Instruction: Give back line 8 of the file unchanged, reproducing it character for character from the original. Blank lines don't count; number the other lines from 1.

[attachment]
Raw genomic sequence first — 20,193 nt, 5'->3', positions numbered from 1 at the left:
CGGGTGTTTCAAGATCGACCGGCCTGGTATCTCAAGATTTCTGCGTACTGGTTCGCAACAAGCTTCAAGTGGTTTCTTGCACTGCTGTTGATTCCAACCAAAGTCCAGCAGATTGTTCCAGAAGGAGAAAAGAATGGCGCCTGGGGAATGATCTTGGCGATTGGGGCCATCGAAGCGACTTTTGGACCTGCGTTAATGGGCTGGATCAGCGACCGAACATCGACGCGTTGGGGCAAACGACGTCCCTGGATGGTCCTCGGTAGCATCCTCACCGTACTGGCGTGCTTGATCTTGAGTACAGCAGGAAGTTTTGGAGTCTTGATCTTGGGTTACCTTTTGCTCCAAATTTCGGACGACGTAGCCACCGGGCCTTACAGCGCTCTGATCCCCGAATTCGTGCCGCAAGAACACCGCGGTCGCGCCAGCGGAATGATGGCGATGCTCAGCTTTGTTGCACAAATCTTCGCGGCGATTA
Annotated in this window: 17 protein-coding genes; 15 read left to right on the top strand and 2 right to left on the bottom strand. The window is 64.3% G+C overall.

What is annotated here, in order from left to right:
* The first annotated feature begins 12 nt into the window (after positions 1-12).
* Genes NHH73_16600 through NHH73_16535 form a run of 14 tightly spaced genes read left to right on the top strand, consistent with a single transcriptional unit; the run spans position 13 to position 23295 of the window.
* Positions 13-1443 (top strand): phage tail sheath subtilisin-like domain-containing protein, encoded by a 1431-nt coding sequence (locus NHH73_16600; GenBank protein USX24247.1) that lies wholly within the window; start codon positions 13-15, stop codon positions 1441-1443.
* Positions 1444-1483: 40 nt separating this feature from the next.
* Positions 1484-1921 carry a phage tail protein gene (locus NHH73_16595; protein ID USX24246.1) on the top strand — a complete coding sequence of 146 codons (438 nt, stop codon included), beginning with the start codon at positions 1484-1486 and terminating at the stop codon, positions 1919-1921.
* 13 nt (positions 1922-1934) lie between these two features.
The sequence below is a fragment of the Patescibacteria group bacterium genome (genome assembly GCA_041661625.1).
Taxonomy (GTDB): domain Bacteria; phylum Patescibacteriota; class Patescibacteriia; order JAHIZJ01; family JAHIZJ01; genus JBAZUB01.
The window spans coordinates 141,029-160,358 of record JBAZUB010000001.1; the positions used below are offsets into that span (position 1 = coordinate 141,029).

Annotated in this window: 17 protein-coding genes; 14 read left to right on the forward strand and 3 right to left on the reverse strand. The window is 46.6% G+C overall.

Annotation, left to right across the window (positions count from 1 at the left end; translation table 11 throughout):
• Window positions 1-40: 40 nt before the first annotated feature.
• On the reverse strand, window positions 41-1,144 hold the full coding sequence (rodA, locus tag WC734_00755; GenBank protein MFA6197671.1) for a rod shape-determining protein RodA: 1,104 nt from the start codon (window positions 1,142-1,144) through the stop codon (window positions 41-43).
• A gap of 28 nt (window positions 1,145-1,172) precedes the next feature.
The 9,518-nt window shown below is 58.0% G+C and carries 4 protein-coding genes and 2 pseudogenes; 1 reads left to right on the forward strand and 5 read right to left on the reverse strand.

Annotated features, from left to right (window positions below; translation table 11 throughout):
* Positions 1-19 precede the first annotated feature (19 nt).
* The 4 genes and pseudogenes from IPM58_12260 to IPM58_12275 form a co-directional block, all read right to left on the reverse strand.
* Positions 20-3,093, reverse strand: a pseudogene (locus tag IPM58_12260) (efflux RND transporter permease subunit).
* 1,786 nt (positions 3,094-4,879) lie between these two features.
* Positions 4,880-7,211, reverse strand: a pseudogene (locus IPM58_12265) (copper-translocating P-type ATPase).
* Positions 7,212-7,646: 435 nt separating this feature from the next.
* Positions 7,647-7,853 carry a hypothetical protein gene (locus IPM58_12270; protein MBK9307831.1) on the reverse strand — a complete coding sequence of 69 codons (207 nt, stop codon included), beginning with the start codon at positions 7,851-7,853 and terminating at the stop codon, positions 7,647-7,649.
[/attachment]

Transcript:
* Positions 1444-1483: 40 nt separating this feature from the next.